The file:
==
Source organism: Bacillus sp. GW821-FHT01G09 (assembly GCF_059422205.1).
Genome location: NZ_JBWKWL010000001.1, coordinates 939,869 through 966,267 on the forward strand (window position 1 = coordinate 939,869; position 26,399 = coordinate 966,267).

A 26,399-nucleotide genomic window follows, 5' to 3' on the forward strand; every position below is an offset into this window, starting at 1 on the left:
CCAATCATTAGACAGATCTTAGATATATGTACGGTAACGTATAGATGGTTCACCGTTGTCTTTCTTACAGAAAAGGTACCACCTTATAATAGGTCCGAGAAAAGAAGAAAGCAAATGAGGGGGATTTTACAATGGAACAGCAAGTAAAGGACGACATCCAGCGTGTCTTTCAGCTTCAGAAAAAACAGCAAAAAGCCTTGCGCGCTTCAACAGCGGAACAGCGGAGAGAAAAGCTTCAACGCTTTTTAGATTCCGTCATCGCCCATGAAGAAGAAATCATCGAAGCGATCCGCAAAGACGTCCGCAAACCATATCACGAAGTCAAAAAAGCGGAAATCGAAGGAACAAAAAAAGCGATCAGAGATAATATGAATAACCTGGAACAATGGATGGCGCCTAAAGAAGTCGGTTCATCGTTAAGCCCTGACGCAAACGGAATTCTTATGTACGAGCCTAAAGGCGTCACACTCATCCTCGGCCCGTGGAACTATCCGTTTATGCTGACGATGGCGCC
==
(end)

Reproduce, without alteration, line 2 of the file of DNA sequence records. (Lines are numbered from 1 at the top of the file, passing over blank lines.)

Genome location: NZ_JBWKWL010000001.1, coordinates 939,869 through 966,267 on the forward strand (window position 1 = coordinate 939,869; position 26,399 = coordinate 966,267).